Editor’s Note: We all wondered what would happen in the wake of the fatal accident involving Virgin Galactic’s SpaceShipTwo during its PF04 test flight. And while Sir Richard Branson‘s company underwent both very close scrutiny and harsh criticism following the death of Michael Alsbury and total loss of the craft, no one who knows Branson ever counted him out of the fight. Today marks a new day in Virgin Galactic’s ambition, and a strong testament to the strength of Branson’s conviction to finish what he started. Bravo!

Richard Branson’s Virgin Galactic venture unveiled a new passenger spacecraft on Friday, nearly 16 months after a fatal accident destroyed its sister ship during a test flight over California’s Mojave Desert.

The rollout of the gleaming craft, dubbed Virgin Space Ship Unity, marks Branson’s return to a race among rival billionaire entrepreneurs to develop a vehicle that can take thrill-seekers, researchers and commercial customers on short hops into space.

“It’s almost too good to be true,” Branson said during a ceremony at the Mojave Air and Space Port, about 100 miles (160 km) north of Los Angeles. “When I saw it for the first time, it brought an immediate lump to my throat and tears to my eyes. It was a completely overwhelming moment.”

Christened with a bottle of milk by Branson’s year-old granddaughter, the ship was painted bright white on its front section, fading to gray and black toward the tail.

The tail itself was emblazoned with a blue image of a peering eye belonging to famed British physicist Stephen Hawking.

Watch: Virgin Galactic's SpaceShipTwo VSS Unity Flies Free!

Read Next: Watch: Virgin Galactic's SpaceShipTwo VSS Unity Flies Free!

Richard Branson poses after unveiling the new SpaceShipTwo, a six-passenger two-pilot vehicle meant to ferry people into space that replaces a rocket destroyed during a test flight in October 2014, in Mojave, California, United States, February 19, 2016. REUTERS/Lucy Nicholson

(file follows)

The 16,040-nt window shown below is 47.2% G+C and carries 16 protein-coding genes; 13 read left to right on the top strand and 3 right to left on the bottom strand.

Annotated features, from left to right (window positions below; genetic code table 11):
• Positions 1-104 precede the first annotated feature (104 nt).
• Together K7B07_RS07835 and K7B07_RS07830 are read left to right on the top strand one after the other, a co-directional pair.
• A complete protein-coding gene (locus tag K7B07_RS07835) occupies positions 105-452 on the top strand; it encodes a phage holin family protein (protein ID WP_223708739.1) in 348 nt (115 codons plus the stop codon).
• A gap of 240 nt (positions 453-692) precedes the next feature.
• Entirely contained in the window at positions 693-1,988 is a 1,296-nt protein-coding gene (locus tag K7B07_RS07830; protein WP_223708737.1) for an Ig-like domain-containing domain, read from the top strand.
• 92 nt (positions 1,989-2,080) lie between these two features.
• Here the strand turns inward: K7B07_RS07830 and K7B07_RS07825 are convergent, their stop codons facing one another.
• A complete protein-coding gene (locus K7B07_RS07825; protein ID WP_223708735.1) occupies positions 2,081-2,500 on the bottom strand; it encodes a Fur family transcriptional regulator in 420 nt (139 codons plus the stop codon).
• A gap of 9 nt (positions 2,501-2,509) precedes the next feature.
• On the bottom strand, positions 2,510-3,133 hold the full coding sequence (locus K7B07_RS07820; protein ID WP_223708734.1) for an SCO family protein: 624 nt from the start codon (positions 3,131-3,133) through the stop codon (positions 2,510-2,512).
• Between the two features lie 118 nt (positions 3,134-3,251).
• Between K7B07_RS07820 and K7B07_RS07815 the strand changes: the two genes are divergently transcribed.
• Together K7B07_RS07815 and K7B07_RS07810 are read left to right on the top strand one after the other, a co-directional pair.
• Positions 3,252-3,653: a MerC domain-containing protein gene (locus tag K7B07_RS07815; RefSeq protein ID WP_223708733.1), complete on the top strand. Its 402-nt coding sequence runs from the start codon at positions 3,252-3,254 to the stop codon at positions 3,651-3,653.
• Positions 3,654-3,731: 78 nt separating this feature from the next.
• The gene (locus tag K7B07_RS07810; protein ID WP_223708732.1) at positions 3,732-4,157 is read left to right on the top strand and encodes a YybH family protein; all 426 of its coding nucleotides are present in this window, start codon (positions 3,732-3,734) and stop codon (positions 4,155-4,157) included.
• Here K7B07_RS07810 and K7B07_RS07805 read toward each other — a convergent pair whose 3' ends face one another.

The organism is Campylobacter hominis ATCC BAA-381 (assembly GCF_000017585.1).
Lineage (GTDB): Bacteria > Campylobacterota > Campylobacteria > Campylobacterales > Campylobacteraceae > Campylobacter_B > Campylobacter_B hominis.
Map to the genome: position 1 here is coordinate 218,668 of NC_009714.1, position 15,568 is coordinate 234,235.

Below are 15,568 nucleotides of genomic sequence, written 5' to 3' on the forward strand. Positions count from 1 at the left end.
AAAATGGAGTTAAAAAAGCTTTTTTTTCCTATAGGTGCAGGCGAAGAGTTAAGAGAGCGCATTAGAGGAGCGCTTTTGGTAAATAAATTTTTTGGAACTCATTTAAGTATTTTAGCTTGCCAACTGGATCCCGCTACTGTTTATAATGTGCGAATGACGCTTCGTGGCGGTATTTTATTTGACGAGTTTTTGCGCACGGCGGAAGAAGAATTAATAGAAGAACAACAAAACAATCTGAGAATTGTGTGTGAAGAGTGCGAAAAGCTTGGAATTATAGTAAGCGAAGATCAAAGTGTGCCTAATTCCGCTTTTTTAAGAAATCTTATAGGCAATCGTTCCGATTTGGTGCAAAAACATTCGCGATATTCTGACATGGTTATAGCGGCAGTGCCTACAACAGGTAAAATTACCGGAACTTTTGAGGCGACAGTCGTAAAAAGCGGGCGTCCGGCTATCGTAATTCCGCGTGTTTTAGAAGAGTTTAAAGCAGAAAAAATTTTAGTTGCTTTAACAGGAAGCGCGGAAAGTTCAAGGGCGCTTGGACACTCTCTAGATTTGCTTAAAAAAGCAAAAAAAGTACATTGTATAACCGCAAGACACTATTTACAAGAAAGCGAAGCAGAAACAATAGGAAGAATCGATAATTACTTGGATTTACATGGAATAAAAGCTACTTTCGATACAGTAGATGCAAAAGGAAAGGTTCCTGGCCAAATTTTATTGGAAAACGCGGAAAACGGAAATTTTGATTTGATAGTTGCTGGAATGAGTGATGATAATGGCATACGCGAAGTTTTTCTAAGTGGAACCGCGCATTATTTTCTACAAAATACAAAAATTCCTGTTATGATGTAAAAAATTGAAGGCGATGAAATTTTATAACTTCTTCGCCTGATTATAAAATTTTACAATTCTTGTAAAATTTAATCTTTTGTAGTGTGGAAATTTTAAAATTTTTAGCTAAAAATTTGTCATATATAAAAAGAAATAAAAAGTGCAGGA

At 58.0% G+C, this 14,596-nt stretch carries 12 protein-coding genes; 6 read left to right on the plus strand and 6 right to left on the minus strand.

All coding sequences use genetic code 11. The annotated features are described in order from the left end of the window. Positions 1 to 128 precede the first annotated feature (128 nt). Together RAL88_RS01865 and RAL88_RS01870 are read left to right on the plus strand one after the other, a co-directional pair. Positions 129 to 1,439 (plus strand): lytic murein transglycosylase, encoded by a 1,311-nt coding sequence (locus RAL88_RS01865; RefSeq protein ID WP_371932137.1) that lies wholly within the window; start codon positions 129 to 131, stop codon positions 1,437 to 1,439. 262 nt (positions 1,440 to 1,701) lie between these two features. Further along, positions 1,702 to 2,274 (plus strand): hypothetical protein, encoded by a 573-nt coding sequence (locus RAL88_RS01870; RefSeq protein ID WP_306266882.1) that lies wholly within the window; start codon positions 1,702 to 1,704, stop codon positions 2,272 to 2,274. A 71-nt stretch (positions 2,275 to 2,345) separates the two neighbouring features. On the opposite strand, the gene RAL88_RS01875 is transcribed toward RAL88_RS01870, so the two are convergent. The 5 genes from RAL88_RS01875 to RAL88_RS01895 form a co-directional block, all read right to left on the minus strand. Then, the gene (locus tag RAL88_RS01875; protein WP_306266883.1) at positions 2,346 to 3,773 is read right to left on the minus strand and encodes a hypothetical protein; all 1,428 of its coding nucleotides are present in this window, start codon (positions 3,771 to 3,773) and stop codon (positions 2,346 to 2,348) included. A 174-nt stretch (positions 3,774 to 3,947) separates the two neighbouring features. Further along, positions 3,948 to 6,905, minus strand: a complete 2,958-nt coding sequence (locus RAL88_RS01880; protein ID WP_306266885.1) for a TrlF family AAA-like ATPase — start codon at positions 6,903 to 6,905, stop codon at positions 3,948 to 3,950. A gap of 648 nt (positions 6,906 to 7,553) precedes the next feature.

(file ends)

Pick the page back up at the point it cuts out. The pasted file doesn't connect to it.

Richard Branson poses after unveiling the new SpaceShipTwo, a six-passenger two-pilot vehicle meant to ferry people into space that replaces a rocket destroyed during a test flight in October 2014, in Mojave, California, United States, February 19, 2016. REUTERS/Lucy Nicholson

Branson has already offered a flight into space to Hawking, who is confined to a wheelchair and suffers from amyotrophic lateral sclerosis, or ALS. It was Hawking who suggested naming the ship Unity.

“I have always dreamed of spaceflight, but for so many years I thought it was just that – a dream,” Hawking said in a recorded message played at the space port. “If I am able to go, and if Richard will still take me, I will be proud to fly on this spaceship.”

From outward appearances, the spacecraft is nearly identical to the one lost on Oct. 31, 2014. The accident was blamed on pilot error and oversights by Northrop Gumman Corp’s (NOC.N) Scaled Composites division, which designed, built and tested the vehicle, known as SpaceShipTwo.

Virgin Galactic’s own manufacturing arm, The Spaceship Company, already was well into construction of the successor ship when the accident occurred.

The biggest difference between the two is the addition of a pin to prevent a pilot from unlocking the ship’s rotating tail section too soon before descent, which is what triggered the breakup of the first spaceship, said Galactic Chief Executive George Whitesides.

The two-pilot, six-passenger spaceship is designed to reach altitudes of 62 miles (100 km) above the planet, providing a few minutes of weightlessness and a view of Earth set against the blackness of space. Nearly 700 people have signed up for rides, which cost $250,000 each.

Irene Klotz’s original article can be viewed here.

(Featured photo courtesy of Popular Science)